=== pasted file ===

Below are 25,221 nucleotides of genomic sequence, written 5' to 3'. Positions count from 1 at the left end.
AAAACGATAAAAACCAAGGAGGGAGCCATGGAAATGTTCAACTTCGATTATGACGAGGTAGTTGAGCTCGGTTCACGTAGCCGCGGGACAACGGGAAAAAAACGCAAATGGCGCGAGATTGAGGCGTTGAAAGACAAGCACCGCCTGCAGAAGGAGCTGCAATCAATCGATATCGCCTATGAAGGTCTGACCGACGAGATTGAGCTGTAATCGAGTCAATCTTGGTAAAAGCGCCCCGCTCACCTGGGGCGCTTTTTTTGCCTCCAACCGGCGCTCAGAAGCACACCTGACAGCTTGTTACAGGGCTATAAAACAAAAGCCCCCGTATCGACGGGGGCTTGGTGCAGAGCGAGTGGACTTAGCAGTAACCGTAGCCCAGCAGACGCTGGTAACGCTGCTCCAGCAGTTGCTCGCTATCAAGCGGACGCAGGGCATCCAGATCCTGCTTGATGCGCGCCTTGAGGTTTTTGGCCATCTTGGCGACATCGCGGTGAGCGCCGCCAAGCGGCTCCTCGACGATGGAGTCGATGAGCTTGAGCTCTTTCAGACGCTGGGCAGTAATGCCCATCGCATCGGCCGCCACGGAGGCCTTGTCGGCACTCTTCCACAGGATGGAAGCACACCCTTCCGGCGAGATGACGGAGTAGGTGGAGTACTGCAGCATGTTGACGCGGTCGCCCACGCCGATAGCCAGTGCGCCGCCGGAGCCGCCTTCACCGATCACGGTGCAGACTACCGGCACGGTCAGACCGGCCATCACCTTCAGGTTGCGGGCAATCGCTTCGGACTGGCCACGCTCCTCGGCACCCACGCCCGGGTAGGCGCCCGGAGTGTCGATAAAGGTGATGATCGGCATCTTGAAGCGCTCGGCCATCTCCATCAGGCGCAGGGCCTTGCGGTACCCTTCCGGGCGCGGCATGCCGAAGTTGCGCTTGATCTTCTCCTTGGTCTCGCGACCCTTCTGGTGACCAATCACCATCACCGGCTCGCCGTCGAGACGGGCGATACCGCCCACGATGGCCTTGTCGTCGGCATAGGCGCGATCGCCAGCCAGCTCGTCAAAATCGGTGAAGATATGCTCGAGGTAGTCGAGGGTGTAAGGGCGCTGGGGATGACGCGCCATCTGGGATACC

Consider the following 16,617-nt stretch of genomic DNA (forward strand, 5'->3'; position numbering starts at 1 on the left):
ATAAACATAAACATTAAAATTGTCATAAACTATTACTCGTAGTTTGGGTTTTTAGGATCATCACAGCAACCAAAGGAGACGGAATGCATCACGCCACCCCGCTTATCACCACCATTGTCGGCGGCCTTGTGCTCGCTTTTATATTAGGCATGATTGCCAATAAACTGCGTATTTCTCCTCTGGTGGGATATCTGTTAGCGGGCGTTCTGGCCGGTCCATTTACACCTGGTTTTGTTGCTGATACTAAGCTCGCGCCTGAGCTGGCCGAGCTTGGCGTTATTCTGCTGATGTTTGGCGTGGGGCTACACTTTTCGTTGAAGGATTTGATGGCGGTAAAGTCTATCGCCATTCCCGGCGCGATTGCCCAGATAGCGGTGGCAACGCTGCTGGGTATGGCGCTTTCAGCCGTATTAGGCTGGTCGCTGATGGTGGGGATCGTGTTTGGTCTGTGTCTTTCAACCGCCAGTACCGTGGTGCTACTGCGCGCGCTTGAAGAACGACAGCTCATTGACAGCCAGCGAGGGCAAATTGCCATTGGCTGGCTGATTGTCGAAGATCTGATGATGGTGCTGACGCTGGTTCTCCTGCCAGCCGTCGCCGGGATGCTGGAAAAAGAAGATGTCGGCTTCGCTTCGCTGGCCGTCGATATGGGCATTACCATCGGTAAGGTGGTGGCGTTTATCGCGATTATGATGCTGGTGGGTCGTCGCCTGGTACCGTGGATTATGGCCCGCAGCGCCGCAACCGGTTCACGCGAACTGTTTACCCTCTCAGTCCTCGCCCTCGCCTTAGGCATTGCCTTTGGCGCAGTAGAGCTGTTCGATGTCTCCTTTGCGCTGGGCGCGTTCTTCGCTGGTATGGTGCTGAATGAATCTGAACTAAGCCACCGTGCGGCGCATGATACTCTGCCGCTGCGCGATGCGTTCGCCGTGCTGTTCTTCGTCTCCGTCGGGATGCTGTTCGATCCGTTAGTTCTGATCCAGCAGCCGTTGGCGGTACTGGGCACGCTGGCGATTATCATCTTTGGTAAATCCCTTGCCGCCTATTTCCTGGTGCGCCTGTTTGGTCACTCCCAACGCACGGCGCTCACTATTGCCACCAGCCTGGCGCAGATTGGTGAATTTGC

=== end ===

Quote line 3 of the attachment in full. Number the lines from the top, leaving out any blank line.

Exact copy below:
Consider the following 16,617-nt stretch of genomic DNA (forward strand, 5'->3'; position numbering starts at 1 on the left):